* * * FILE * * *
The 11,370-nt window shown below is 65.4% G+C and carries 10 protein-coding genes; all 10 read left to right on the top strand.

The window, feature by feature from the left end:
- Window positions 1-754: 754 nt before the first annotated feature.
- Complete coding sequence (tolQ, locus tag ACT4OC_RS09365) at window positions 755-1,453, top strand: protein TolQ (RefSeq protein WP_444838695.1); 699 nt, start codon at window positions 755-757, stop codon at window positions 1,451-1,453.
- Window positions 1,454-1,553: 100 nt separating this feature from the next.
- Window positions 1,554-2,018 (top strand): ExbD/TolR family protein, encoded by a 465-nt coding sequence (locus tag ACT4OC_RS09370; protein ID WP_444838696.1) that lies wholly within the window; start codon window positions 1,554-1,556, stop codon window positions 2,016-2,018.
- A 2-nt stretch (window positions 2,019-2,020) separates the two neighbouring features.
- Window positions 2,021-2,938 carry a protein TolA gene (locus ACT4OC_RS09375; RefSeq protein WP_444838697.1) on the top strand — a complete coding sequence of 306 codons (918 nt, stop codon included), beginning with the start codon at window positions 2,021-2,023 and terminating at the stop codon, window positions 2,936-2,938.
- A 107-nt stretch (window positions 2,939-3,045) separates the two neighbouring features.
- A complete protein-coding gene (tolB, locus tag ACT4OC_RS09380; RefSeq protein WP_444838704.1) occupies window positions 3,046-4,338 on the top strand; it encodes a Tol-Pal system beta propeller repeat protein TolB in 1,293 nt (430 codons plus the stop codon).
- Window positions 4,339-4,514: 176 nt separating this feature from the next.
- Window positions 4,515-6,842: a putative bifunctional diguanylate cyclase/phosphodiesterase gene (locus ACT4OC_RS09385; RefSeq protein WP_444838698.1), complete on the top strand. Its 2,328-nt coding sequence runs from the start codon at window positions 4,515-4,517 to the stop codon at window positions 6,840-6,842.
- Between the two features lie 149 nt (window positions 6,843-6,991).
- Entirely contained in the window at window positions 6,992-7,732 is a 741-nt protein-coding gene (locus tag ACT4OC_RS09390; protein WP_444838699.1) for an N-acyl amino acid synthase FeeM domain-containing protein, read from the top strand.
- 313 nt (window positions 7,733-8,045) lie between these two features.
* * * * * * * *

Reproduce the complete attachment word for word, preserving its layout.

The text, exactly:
The 11,370-nt window shown below is 65.4% G+C and carries 10 protein-coding genes; all 10 read left to right on the top strand.

The window, feature by feature from the left end:
- Window positions 1-754: 754 nt before the first annotated feature.
- Complete coding sequence (tolQ, locus tag ACT4OC_RS09365) at window positions 755-1,453, top strand: protein TolQ (RefSeq protein WP_444838695.1); 699 nt, start codon at window positions 755-757, stop codon at window positions 1,451-1,453.
- Window positions 1,454-1,553: 100 nt separating this feature from the next.
- Window positions 1,554-2,018 (top strand): ExbD/TolR family protein, encoded by a 465-nt coding sequence (locus tag ACT4OC_RS09370; protein ID WP_444838696.1) that lies wholly within the window; start codon window positions 1,554-1,556, stop codon window positions 2,016-2,018.
- A 2-nt stretch (window positions 2,019-2,020) separates the two neighbouring features.
- Window positions 2,021-2,938 carry a protein TolA gene (locus ACT4OC_RS09375; RefSeq protein WP_444838697.1) on the top strand — a complete coding sequence of 306 codons (918 nt, stop codon included), beginning with the start codon at window positions 2,021-2,023 and terminating at the stop codon, window positions 2,936-2,938.
- A 107-nt stretch (window positions 2,939-3,045) separates the two neighbouring features.
- A complete protein-coding gene (tolB, locus tag ACT4OC_RS09380; RefSeq protein WP_444838704.1) occupies window positions 3,046-4,338 on the top strand; it encodes a Tol-Pal system beta propeller repeat protein TolB in 1,293 nt (430 codons plus the stop codon).
- Window positions 4,339-4,514: 176 nt separating this feature from the next.
- Window positions 4,515-6,842: a putative bifunctional diguanylate cyclase/phosphodiesterase gene (locus ACT4OC_RS09385; RefSeq protein WP_444838698.1), complete on the top strand. Its 2,328-nt coding sequence runs from the start codon at window positions 4,515-4,517 to the stop codon at window positions 6,840-6,842.
- Between the two features lie 149 nt (window positions 6,843-6,991).
- Entirely contained in the window at window positions 6,992-7,732 is a 741-nt protein-coding gene (locus tag ACT4OC_RS09390; protein WP_444838699.1) for an N-acyl amino acid synthase FeeM domain-containing protein, read from the top strand.
- 313 nt (window positions 7,733-8,045) lie between these two features.